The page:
It doesn't matter if it's a defeated Canadian governor now absorbed into the Union, an Inuit refugee, or the former Mexican ambassador to the US -they ALL have the same voice. When the author does make an attempt to differentiate -through a flash of accent or a single-sentence-but-apparently-deeply-personal story- it just comes across as amateurish.

Favorable comparisons to Max Brook's World War Z: An Oral History of the Zombie War do not give that excellent title proper respect.

2084 should have just been a speculative essay, dispensing entirely with any sort of story wrapper. Just make the scary predictions, back them up with facts or projections, and let folks make their own conclusions.
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7 of 7 people found the following review helpful By Ben in VT on August 2, 2011
Format: Kindle Edition Verified Purchase
I'd urge anyone curious about this book to disregard reviews claiming "2084" is full of awkwardly-delivered propaganda. Nothing could be further from the truth. Like most reviewers, I found the book written with clarity, passion, and an unbelievable understanding of this global danger we're facing.

Mr. Powell's command of art and science provides us in the present day with a look at a possible (though not avoidable) future. At the end of "2084," I felt as if I'd gained a more human understanding of global warming, because I can close my eyes now and imagine the many changed landscapes, the many dead and destitute.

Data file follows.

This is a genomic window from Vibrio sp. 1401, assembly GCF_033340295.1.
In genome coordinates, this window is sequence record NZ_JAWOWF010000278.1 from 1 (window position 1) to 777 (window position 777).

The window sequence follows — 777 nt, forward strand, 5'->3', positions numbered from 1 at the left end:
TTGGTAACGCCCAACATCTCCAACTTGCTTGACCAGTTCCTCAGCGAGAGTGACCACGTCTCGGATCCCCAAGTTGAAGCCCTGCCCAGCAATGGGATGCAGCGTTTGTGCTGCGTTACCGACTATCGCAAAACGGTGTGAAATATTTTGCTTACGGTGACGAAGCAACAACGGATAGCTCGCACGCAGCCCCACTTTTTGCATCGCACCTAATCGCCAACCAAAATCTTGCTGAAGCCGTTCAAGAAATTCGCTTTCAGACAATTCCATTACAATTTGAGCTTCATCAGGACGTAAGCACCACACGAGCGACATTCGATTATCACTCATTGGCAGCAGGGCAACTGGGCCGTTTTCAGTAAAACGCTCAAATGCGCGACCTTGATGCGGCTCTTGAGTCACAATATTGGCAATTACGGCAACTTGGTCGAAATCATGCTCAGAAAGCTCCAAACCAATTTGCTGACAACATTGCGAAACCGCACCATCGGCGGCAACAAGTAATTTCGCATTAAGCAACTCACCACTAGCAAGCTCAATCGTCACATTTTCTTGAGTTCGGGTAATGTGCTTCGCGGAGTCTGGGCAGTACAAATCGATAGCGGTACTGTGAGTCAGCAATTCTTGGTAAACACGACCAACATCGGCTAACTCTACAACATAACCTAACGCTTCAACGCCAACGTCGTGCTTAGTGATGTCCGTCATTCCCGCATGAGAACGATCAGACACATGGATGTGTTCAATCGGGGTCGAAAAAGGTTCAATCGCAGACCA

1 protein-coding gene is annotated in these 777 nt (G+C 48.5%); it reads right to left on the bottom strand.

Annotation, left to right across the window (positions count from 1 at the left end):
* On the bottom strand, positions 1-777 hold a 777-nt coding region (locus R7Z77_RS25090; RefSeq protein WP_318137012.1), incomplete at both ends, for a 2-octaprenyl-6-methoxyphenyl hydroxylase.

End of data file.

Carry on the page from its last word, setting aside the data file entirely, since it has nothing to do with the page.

We've seen unimagined nightmares in history caused by technology, but with this issue we have had decades of fore warnings and predictions. Do you wonder what would happen across the world if the problem progresses unchecked? Read the book. Do you need a reason to do something about our situation? Read the book! Are you on the fence, or just wanting even more facts and figures? Read the book, then visit the author's website to watch a video providing a nice overview of the science behind global warming:

[...]

So you know what to expect from the book, no, this is not a typical science fiction story. "2084" is just what the subtitle suggests, a series of eye-witness testimonies from those who have lived through the Great Warming or are growing up in a world tragically different than the one we enjoy today.
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9 of 10 people found the following review helpful By Peter E. Deatherage on July 2, 2011
Format: Kindle Edition Verified Purchase
I really enjoyed reading this book. It makes it easy to understand what global climate change is doing to this country and the world. The book is very easy to read, I read it in an afternoon. Each chapter shows how global climate change will affect a different region. The conclusions are very believable and the author manages to stay away from politics.

A few mouth breathers rated this a one star and you can tell they did not read the book, they simply dislike anyone mentioning the fact that Global Climate Change is real.

One thing I disliked, about the kindle version, is that the typeface was set to bold. made it very hard to read.
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9 of 10 people found the following review helpful By Deb on May 12, 2011
Format: Kindle Edition Verified Purchase
I downloaded this book last night and this morning awoke to find this in my inbox:
"M.I.T. doubles its 2095 warming projection to 10°F -- with 866 ppm and Arctic warming of 20°F"
Those who doubt the veracity of this author may be persuaded by the fact that MIT confirms the premise of this book.